Pastor Champion wasn’t like any other pastor you’ve ever met. As an itinerant preacher, a carpenter, and a father of five, he made a name for himself traveling up and down the California coast with his electric guitar. He travelled alone and he played alone, well into his seventies. The easiest way to describe him would be as an outsider gospel artist. Other than these bare facts, we never learned much about him—except that he was also the brother of the well-known soul singer Bettye Swann. In fact, most of what we knew about him we got from his sister’s Wikipedia page.

                                  We decided that because we met Champion through the 37th Street Baptist Church, we would record him there too. We recorded him live on a two-track Nagra reel to reel, as we wanted the album to be analog in the style of traditional gospel recordings. Over the course of two evenings (when the workday was done), Champion taught his band—musicians who had never played together before—a handful of songs, a small selection of the nearly 2,000 fragments of songs and sermons that he regularly performed. We listened in as they all got more familiar with the material and each other over time.

                                  At some point, we mentioned to Champion that he would have to be interviewed by someone to write notes for the album. He wasn’t too pleased with this idea, saying he’d had a hard life and he didn’t want to talk about it. Over the next few months, we kept asking Champion to talk to someone about his life. He told us that he didn’t want to talk about growing up in Louisiana, his mother being accosted by the Klan, or that his father was a gambler. He didn’t want to talk about being jailed for 90 days for using a whites only bathroom, being in gangs or having a street name. We told him that was fine—he could talk about what he wanted to talk about. And he told us that he didn’t want to talk about anything.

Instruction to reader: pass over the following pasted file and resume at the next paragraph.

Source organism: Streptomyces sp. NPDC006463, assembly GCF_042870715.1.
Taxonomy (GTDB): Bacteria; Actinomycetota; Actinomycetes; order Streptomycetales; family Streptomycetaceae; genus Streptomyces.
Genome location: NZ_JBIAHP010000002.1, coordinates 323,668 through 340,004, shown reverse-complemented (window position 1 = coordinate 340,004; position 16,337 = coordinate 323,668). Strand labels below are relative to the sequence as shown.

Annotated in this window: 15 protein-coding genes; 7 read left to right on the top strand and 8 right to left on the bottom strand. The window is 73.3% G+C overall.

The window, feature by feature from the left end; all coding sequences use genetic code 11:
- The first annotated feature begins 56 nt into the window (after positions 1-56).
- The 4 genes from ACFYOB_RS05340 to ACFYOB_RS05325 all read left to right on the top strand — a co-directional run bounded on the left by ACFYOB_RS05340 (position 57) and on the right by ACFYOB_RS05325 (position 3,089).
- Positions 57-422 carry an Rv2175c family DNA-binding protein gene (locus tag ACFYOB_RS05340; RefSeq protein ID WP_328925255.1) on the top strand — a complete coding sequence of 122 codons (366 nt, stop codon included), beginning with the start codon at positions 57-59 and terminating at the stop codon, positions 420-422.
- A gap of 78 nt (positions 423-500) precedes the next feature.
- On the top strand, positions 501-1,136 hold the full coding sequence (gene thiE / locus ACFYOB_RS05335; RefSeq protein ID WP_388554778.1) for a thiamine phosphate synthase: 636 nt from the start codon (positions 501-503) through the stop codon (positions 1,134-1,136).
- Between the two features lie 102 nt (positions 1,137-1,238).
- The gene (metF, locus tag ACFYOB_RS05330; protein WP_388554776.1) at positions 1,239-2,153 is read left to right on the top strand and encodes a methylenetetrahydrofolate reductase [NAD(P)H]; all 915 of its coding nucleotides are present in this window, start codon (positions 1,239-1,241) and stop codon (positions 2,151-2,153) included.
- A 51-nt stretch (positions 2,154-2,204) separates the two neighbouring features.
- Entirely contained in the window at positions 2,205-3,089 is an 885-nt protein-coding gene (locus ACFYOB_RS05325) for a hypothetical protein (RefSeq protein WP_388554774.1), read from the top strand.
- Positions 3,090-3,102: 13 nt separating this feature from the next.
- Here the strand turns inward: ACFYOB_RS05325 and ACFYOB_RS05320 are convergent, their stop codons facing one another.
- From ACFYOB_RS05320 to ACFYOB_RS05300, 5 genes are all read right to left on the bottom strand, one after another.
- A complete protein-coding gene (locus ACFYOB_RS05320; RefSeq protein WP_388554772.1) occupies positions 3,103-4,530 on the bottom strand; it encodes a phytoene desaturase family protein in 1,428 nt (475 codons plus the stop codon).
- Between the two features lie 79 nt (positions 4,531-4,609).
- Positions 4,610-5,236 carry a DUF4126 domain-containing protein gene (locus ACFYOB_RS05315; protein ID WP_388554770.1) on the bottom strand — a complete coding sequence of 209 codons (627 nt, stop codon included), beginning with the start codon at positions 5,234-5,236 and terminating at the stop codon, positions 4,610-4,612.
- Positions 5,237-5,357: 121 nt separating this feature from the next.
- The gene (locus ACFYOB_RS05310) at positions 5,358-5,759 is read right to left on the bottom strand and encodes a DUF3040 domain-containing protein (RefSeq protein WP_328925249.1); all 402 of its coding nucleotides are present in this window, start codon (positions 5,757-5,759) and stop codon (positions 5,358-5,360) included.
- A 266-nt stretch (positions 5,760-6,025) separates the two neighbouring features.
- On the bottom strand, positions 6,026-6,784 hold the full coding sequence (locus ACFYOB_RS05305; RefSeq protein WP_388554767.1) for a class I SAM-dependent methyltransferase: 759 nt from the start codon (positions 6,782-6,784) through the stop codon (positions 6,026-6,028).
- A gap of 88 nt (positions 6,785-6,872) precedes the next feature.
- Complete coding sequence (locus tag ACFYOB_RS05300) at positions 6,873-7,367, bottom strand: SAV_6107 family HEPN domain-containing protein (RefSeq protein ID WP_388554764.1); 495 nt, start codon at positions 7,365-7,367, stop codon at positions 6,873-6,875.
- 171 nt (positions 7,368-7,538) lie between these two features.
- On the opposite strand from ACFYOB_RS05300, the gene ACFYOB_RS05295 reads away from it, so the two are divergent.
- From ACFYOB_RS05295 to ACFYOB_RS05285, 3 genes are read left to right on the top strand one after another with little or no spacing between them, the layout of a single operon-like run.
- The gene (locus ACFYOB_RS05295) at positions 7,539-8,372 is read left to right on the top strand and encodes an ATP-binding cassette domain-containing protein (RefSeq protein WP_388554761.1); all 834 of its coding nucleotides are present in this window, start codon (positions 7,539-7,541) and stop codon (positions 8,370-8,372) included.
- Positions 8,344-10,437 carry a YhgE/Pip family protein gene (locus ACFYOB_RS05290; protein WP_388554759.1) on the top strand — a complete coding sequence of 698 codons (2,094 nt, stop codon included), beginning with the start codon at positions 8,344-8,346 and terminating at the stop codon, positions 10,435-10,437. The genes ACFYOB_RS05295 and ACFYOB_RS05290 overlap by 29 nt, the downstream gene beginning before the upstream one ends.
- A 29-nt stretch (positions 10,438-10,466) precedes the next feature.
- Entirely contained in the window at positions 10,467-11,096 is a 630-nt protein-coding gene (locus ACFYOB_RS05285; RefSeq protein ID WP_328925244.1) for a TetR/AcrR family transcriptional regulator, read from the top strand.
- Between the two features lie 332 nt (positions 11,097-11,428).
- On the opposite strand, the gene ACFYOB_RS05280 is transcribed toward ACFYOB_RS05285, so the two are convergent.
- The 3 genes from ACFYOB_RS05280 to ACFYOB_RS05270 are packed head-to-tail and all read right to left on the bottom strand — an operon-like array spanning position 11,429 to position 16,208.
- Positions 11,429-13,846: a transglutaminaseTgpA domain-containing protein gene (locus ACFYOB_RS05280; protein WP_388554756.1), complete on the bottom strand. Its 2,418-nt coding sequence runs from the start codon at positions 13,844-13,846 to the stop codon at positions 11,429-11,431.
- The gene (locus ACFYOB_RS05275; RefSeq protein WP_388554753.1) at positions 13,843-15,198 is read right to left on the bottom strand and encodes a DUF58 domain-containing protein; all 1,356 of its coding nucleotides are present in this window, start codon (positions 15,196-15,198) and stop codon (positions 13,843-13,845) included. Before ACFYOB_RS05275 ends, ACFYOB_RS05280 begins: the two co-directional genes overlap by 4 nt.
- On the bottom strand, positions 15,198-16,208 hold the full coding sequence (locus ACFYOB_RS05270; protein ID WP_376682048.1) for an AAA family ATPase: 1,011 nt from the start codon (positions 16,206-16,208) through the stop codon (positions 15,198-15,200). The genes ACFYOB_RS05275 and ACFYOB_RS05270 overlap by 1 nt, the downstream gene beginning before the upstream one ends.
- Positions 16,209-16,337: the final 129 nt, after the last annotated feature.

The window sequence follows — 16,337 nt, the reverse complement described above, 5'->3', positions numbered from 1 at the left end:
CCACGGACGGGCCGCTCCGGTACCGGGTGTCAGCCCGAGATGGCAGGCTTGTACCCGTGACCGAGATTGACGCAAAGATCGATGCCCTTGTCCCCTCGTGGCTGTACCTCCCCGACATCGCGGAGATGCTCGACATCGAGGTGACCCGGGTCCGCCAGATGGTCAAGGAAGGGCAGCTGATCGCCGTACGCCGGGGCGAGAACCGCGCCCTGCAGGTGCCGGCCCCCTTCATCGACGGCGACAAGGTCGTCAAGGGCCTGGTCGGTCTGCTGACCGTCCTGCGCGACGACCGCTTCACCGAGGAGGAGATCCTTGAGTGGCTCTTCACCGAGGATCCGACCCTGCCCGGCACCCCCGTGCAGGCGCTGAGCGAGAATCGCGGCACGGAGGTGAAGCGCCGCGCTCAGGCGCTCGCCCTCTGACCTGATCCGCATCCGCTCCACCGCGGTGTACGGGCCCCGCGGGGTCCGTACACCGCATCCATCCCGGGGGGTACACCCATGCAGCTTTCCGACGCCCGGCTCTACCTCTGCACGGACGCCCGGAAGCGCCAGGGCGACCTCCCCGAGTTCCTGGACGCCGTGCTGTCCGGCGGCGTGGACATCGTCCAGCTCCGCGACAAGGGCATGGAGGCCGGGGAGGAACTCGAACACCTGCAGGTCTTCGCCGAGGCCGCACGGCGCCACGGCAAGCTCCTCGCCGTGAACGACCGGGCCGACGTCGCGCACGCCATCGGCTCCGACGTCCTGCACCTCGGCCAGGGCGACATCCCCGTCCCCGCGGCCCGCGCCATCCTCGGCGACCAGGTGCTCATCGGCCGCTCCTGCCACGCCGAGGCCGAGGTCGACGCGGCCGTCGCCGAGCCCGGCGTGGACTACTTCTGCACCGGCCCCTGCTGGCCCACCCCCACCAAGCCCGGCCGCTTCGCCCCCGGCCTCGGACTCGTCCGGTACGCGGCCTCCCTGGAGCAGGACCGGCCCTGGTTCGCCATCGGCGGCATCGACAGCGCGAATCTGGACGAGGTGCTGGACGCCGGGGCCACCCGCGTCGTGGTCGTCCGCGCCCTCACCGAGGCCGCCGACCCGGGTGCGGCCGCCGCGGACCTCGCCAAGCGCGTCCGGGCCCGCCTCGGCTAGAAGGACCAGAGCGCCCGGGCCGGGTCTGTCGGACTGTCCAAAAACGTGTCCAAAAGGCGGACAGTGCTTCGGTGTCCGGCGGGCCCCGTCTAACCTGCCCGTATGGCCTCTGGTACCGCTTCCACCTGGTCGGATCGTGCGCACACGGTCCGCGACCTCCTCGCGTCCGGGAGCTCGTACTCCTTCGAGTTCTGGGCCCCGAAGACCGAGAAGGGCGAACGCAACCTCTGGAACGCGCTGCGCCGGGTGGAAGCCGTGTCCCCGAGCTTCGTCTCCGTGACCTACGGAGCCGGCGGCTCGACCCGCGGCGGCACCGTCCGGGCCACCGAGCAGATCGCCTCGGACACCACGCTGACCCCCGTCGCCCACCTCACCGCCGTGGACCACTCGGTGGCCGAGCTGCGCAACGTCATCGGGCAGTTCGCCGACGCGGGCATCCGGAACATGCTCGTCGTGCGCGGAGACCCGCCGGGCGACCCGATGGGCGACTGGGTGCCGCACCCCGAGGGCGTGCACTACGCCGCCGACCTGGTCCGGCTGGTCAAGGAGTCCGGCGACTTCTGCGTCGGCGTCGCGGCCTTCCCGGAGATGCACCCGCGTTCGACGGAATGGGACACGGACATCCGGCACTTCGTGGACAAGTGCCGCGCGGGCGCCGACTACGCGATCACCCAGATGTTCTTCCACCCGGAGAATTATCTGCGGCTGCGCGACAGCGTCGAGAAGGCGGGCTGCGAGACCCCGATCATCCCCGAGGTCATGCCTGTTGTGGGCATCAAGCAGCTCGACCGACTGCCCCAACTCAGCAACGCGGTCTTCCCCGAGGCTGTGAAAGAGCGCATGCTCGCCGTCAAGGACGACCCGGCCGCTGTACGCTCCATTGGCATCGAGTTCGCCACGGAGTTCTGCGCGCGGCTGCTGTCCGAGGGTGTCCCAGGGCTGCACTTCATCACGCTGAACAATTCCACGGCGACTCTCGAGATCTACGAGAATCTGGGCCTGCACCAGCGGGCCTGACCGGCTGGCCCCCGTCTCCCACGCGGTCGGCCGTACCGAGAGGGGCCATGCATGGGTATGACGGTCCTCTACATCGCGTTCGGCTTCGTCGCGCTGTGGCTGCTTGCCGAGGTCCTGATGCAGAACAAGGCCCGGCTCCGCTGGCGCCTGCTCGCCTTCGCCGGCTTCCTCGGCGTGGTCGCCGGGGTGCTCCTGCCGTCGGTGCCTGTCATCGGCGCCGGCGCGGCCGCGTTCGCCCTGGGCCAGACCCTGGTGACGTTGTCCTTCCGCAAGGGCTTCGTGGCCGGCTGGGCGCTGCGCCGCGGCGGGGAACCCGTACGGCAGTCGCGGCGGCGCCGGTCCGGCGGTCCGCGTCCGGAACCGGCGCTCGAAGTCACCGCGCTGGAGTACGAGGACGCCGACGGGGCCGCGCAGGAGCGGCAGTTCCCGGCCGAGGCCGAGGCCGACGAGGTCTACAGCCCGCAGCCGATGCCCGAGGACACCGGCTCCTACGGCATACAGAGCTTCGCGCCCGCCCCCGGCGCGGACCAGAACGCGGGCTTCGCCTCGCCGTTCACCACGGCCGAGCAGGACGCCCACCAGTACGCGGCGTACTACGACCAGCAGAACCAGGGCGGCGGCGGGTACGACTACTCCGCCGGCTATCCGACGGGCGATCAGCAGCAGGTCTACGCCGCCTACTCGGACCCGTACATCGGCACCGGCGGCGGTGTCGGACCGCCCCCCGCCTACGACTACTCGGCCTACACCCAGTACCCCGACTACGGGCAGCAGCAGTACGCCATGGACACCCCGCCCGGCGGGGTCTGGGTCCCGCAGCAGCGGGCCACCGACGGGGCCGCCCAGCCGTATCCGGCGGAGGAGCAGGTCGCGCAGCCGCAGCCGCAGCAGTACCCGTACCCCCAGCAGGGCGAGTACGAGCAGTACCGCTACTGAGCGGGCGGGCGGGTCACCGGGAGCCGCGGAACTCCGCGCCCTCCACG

You know, there are times when you make a record where it’s already made in your mind before you start. But then in the end, the record you thought you were making is not the record you made. We spent years puzzling over this one, trying to figure out what it was saying, who it was for, and how to get people to pay attention to it.

                                  But Champion knew that this record wasn’t going to be for everyone. He didn’t really care. The important part for him was just getting the message out there in the same way that he always had, travelling alone with his electric guitar. “I want to say what I mean,” he said, “be practical, precise, to the point, and, at the same time, diplomatic.” In other words, he just wanted to be a good man.

                                  God bless Pastor Champion and Mother Champion, peace be with them and their family. Love to all

                                  TRACK LISTING

                                  01 / A1. Intro